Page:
I discussed the trial of Anthony D. Marshall in this article a few weeks ago.  There is some damaging evidence against him, which has caused many people to assume that he'd be found guilty.  For example, his mother was diagnosed with dementia/Alzheimer's disease back in 2000 before signing the 2004 amendments to the will which are in question.  Marshall even wrote a letter to her doctor about her mental decline which helped lead to the diagnosis.

But, despite this and other evidence (including the testimony of many witnesses who believed Astor wasn't competent and was confused who her son was at times), I believe it is very unlikely that Marshall and his alleged accomplice, attorney Francis X. Morrissey, Jr., will be found guilty on the will-related charges.  The larceny and similar criminal charges, unrelated to the will, are another matter.

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Michael Jackson's mother won't administer his estate

The Michael Jackson Estate was back in court again earlier this week, now that his will has surfaced.  I posted the will and my thoughts about it a few days ago.  Previously, Michael Jackson's mother had been temporarily granted control of his estate after she opened the probate proceeding stating she was not aware of him having a will.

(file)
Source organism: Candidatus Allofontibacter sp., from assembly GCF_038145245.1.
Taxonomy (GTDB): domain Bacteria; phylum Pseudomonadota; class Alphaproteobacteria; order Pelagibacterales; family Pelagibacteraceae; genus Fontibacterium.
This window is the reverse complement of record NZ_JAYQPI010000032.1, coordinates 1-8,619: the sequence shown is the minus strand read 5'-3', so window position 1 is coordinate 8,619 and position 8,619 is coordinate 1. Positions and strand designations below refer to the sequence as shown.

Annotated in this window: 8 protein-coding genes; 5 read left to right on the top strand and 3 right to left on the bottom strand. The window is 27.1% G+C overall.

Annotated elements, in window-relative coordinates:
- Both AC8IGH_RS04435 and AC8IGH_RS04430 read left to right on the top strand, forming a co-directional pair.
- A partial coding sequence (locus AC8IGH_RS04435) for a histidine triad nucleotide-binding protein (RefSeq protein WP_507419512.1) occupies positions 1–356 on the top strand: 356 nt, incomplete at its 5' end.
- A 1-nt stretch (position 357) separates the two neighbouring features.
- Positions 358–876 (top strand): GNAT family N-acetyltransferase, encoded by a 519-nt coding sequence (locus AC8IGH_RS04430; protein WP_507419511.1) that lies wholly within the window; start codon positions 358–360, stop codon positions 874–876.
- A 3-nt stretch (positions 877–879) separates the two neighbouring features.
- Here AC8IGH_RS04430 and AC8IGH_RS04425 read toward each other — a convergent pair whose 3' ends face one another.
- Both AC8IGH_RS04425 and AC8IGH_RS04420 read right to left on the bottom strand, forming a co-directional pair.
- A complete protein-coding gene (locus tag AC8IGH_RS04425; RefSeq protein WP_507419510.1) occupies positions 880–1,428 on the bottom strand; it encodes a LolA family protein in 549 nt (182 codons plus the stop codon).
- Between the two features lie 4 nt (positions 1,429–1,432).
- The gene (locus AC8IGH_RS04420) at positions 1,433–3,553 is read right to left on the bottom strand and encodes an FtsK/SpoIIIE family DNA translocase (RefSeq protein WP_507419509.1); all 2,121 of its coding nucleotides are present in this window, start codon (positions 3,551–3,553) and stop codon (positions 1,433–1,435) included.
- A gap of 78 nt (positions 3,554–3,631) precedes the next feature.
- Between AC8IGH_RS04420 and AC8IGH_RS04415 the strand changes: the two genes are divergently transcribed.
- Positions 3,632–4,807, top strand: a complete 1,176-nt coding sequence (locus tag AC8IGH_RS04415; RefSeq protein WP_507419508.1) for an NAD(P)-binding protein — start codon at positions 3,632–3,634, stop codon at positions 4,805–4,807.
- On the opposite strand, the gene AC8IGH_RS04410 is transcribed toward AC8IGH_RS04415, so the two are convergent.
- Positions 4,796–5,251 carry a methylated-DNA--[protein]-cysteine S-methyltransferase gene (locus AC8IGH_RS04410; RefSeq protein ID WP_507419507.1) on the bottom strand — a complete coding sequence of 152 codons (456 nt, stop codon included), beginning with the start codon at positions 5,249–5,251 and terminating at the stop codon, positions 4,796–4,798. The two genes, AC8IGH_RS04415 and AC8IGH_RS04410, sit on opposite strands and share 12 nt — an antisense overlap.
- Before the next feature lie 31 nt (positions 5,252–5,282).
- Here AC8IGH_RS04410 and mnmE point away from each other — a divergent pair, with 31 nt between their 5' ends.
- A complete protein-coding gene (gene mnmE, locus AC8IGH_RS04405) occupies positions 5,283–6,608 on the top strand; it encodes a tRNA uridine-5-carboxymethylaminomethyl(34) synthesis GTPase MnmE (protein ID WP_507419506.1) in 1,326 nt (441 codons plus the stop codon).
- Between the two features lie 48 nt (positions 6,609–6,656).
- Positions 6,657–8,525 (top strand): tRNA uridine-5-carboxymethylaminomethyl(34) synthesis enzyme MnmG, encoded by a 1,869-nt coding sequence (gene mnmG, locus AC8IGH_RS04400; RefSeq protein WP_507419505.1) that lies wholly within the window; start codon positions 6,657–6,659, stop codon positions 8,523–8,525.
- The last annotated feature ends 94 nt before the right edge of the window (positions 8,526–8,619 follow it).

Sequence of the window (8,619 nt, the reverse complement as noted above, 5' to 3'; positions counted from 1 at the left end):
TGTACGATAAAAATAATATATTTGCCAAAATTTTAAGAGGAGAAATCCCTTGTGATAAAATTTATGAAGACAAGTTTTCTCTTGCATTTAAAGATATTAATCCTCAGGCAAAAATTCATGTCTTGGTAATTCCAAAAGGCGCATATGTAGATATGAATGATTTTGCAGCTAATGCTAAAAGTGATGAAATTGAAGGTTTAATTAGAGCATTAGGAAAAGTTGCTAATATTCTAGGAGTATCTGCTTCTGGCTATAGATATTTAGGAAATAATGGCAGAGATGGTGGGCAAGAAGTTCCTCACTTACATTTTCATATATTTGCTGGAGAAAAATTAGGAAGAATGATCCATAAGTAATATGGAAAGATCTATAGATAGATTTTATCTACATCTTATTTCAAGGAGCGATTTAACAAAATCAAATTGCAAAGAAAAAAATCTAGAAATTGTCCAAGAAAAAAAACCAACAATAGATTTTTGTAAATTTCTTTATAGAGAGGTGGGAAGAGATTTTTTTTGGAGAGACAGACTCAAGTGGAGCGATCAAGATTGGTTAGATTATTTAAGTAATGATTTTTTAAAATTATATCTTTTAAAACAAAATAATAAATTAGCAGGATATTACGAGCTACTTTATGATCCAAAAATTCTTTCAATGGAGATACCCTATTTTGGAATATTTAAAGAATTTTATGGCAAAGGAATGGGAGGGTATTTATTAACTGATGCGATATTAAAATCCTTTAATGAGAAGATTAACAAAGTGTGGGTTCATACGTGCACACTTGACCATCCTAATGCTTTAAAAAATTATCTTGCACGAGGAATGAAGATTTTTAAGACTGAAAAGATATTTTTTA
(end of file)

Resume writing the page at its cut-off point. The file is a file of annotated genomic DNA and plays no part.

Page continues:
Generally, it's pretty cut and dry when there is a will.  Whomever the will names as the executor (or co-executors when multiple people are named as in this case) is normally appointed by the probate court to have legal authority to make the decisions for the estate, including gathering property that belonged to the person who died, paying debts and dealing with creditors, selling assets, and distributing money to the beneficiaries.Michael Jackson 3

Of course, nothing can be easy with the Michael Jackson Estate.  The judge held a hearing on Monday to determine if attorney John Branca and music executive John McClain should be granted the legal authority that normally goes to those named in the will as executors.  Katherine Jackson argued the duo wasn't suitable to act, may have conflicts of interest, and that Branca had been fired by Jackson.  Branca says he was rehired on June 17th, about a week before Jackson died.